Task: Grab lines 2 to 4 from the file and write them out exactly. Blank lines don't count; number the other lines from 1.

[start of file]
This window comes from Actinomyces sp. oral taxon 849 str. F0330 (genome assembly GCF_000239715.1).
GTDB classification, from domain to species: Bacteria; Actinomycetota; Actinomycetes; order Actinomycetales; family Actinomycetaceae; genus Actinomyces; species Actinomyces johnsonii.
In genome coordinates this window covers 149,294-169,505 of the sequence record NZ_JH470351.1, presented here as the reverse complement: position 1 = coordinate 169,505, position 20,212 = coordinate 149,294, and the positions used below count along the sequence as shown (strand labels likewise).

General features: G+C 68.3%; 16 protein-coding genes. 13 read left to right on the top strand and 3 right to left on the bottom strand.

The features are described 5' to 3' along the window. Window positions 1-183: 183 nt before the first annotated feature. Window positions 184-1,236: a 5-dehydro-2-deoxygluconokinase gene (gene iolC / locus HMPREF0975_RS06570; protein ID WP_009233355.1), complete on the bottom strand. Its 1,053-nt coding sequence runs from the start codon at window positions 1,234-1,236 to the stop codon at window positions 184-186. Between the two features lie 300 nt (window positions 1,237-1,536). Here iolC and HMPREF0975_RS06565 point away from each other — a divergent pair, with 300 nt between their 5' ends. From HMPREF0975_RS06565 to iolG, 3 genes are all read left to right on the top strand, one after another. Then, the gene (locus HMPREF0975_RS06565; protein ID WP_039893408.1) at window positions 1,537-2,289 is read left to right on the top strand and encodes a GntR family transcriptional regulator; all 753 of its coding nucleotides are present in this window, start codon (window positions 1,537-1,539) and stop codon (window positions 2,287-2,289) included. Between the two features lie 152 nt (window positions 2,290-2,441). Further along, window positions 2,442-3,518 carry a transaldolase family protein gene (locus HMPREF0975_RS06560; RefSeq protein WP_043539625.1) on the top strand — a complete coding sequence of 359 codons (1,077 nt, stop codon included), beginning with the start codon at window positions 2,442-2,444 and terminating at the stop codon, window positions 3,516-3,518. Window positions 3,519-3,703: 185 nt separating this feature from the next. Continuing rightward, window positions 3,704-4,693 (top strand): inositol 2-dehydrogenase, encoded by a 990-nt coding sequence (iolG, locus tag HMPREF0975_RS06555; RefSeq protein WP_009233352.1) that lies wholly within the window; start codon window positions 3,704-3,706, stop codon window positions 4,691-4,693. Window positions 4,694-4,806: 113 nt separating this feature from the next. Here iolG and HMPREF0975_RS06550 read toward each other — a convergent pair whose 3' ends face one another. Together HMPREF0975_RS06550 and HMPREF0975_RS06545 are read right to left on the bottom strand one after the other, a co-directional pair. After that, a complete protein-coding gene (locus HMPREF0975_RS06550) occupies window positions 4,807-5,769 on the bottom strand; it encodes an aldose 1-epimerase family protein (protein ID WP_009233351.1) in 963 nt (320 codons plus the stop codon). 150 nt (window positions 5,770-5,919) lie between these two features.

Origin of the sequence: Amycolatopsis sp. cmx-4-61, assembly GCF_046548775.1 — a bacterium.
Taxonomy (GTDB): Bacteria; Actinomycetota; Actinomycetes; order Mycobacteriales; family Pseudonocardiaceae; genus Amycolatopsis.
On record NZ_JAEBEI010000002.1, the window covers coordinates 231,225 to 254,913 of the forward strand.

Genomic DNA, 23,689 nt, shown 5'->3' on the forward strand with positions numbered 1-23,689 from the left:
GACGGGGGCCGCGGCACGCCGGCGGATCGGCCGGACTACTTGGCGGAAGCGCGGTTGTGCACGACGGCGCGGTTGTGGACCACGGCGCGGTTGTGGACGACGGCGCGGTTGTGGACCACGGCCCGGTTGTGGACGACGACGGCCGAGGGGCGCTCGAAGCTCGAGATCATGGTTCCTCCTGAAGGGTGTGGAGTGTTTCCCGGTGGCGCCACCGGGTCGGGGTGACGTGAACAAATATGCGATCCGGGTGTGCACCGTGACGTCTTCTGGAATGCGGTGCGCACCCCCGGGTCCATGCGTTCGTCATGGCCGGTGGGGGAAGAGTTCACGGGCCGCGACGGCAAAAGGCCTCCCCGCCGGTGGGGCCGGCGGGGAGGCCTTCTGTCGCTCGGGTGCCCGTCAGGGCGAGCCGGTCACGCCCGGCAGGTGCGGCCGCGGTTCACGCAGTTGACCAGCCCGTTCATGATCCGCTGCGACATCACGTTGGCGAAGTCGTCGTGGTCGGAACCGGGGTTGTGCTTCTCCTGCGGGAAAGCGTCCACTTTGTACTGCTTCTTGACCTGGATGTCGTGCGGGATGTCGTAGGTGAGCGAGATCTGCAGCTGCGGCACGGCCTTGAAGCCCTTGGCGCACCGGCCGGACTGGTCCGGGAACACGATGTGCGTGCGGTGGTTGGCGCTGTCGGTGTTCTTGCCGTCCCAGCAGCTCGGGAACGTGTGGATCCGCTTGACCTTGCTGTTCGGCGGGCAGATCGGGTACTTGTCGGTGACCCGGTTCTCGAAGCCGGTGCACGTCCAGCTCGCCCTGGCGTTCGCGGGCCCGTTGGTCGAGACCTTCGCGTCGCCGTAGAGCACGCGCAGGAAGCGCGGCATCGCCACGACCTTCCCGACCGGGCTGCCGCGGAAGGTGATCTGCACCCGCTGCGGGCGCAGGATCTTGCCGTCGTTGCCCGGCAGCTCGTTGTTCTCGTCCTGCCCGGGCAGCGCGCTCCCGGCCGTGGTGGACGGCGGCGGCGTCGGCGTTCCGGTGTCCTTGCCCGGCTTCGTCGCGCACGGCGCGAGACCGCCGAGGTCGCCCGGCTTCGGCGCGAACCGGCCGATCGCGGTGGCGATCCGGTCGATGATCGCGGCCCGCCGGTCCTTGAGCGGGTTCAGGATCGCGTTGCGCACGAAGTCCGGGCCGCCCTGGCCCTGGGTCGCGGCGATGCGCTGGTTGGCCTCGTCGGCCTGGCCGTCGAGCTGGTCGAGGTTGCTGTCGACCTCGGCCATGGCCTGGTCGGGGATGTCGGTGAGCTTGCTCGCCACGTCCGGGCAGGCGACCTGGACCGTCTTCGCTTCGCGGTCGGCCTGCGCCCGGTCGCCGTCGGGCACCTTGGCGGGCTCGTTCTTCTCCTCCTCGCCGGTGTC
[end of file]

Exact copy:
GTDB classification, from domain to species: Bacteria; Actinomycetota; Actinomycetes; order Actinomycetales; family Actinomycetaceae; genus Actinomyces; species Actinomyces johnsonii.
In genome coordinates this window covers 149,294-169,505 of the sequence record NZ_JH470351.1, presented here as the reverse complement: position 1 = coordinate 169,505, position 20,212 = coordinate 149,294, and the positions used below count along the sequence as shown (strand labels likewise).

General features: G+C 68.3%; 16 protein-coding genes. 13 read left to right on the top strand and 3 right to left on the bottom strand.